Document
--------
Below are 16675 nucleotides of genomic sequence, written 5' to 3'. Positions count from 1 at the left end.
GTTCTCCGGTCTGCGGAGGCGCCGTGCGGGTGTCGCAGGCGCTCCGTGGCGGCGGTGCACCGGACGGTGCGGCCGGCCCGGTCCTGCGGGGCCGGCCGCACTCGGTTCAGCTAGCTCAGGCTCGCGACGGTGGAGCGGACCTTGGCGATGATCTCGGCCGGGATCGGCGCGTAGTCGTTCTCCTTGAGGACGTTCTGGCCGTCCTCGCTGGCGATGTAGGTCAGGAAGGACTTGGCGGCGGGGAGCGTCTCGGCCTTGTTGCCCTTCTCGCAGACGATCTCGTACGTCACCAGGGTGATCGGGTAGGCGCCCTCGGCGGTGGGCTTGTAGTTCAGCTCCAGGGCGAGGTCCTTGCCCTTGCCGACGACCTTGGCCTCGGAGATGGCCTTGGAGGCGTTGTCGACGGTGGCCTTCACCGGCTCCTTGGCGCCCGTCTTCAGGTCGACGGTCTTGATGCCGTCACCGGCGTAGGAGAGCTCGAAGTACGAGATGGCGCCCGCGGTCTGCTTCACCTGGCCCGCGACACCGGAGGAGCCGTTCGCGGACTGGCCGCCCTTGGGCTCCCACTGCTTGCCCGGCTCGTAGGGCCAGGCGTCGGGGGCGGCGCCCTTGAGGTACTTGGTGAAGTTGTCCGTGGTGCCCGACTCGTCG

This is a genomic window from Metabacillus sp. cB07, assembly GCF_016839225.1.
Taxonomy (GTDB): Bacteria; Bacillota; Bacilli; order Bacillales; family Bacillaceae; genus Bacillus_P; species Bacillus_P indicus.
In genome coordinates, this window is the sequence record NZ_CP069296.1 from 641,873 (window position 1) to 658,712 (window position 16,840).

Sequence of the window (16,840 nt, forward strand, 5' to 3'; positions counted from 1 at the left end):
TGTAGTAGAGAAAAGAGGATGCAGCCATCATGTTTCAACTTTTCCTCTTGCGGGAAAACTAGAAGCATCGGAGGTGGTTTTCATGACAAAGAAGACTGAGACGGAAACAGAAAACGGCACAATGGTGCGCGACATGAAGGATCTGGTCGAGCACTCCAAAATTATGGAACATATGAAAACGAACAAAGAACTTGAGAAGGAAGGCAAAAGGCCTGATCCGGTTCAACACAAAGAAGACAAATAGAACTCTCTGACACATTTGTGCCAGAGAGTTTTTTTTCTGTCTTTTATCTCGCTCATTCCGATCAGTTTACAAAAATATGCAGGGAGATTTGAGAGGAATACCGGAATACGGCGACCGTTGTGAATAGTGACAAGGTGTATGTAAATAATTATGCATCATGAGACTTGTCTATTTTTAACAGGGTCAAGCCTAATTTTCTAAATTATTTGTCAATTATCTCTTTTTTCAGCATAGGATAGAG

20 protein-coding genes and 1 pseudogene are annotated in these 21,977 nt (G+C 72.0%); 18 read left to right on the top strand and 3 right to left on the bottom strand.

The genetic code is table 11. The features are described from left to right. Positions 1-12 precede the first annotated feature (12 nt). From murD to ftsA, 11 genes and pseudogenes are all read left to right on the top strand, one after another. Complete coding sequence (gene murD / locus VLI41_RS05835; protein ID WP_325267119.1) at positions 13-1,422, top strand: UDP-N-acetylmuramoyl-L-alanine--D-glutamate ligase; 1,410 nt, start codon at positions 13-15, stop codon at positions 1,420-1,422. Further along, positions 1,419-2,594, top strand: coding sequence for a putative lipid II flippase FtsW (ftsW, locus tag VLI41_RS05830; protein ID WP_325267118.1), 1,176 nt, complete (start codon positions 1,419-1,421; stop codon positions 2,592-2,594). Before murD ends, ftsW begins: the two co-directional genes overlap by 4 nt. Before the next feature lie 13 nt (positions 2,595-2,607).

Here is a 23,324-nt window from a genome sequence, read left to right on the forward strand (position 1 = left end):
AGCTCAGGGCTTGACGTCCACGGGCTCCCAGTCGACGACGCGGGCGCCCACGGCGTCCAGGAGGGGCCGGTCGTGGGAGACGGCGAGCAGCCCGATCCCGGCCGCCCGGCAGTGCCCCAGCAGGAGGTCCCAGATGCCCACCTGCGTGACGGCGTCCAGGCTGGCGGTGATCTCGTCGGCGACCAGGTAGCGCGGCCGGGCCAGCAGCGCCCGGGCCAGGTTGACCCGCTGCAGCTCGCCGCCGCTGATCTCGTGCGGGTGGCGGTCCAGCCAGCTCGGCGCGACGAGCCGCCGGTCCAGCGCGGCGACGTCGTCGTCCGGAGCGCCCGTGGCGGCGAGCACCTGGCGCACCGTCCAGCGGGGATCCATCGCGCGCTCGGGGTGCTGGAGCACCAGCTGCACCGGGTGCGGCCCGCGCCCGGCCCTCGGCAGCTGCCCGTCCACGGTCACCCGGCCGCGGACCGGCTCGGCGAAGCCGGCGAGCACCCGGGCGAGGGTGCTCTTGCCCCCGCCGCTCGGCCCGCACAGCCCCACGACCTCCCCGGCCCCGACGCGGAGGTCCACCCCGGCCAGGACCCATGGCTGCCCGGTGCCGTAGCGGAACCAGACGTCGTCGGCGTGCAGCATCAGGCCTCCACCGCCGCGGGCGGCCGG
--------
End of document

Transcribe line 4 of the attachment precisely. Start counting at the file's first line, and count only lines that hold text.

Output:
Taxonomy (GTDB): Bacteria; Bacillota; Bacilli; order Bacillales; family Bacillaceae; genus Bacillus_P; species Bacillus_P indicus.